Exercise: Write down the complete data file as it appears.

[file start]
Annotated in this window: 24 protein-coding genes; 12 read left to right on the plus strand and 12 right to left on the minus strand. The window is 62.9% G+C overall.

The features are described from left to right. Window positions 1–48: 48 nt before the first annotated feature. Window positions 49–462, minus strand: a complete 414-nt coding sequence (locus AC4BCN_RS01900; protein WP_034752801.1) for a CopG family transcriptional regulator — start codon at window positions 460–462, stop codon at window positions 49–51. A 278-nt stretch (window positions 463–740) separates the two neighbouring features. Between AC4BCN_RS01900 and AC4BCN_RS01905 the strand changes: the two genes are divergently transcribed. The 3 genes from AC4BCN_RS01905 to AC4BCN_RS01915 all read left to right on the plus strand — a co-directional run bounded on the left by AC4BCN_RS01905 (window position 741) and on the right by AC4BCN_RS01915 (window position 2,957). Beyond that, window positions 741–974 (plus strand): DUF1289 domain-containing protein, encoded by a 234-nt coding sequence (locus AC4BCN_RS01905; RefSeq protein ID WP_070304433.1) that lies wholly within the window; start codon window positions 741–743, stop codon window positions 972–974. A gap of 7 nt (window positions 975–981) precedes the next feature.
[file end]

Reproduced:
Annotated in this window: 24 protein-coding genes; 12 read left to right on the plus strand and 12 right to left on the minus strand. The window is 62.9% G+C overall.

The features are described from left to right. Window positions 1–48: 48 nt before the first annotated feature. Window positions 49–462, minus strand: a complete 414-nt coding sequence (locus AC4BCN_RS01900; protein WP_034752801.1) for a CopG family transcriptional regulator — start codon at window positions 460–462, stop codon at window positions 49–51. A 278-nt stretch (window positions 463–740) separates the two neighbouring features. Between AC4BCN_RS01900 and AC4BCN_RS01905 the strand changes: the two genes are divergently transcribed. The 3 genes from AC4BCN_RS01905 to AC4BCN_RS01915 all read left to right on the plus strand — a co-directional run bounded on the left by AC4BCN_RS01905 (window position 741) and on the right by AC4BCN_RS01915 (window position 2,957). Beyond that, window positions 741–974 (plus strand): DUF1289 domain-containing protein, encoded by a 234-nt coding sequence (locus AC4BCN_RS01905; RefSeq protein ID WP_070304433.1) that lies wholly within the window; start codon window positions 741–743, stop codon window positions 972–974. A gap of 7 nt (window positions 975–981) precedes the next feature.